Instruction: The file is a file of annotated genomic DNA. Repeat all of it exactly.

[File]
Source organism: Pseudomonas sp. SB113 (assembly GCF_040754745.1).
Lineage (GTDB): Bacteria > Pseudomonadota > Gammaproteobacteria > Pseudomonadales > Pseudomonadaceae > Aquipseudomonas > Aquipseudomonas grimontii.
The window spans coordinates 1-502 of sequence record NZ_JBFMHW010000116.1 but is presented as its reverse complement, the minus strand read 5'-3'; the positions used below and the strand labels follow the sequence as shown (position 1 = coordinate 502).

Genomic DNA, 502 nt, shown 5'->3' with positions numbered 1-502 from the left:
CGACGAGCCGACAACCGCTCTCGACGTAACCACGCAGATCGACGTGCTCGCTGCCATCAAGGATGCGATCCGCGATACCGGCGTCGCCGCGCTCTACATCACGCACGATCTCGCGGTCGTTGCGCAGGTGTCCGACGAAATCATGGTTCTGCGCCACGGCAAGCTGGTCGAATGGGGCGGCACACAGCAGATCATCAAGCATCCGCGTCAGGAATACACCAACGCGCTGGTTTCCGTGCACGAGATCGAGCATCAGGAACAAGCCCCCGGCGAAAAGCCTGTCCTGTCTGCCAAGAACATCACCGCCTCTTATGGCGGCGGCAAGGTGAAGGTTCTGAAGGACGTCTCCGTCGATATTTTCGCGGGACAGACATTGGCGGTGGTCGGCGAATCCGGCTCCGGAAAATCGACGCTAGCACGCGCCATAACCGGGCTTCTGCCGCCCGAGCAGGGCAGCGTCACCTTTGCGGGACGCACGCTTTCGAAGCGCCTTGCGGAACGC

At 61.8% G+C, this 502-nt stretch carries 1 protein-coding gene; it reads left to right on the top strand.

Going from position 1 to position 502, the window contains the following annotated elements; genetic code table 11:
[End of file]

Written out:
Source organism: Pseudomonas sp. SB113 (assembly GCF_040754745.1).
Lineage (GTDB): Bacteria > Pseudomonadota > Gammaproteobacteria > Pseudomonadales > Pseudomonadaceae > Aquipseudomonas > Aquipseudomonas grimontii.
The window spans coordinates 1-502 of sequence record NZ_JBFMHW010000116.1 but is presented as its reverse complement, the minus strand read 5'-3'; the positions used below and the strand labels follow the sequence as shown (position 1 = coordinate 502).

Genomic DNA, 502 nt, shown 5'->3' with positions numbered 1-502 from the left:
CGACGAGCCGACAACCGCTCTCGACGTAACCACGCAGATCGACGTGCTCGCTGCCATCAAGGATGCGATCCGCGATACCGGCGTCGCCGCGCTCTACATCACGCACGATCTCGCGGTCGTTGCGCAGGTGTCCGACGAAATCATGGTTCTGCGCCACGGCAAGCTGGTCGAATGGGGCGGCACACAGCAGATCATCAAGCATCCGCGTCAGGAATACACCAACGCGCTGGTTTCCGTGCACGAGATCGAGCATCAGGAACAAGCCCCCGGCGAAAAGCCTGTCCTGTCTGCCAAGAACATCACCGCCTCTTATGGCGGCGGCAAGGTGAAGGTTCTGAAGGACGTCTCCGTCGATATTTTCGCGGGACAGACATTGGCGGTGGTCGGCGAATCCGGCTCCGGAAAATCGACGCTAGCACGCGCCATAACCGGGCTTCTGCCGCCCGAGCAGGGCAGCGTCACCTTTGCGGGACGCACGCTTTCGAAGCGCCTTGCGGAACGC

At 61.8% G+C, this 502-nt stretch carries 1 protein-coding gene; it reads left to right on the top strand.

Going from position 1 to position 502, the window contains the following annotated elements; genetic code table 11: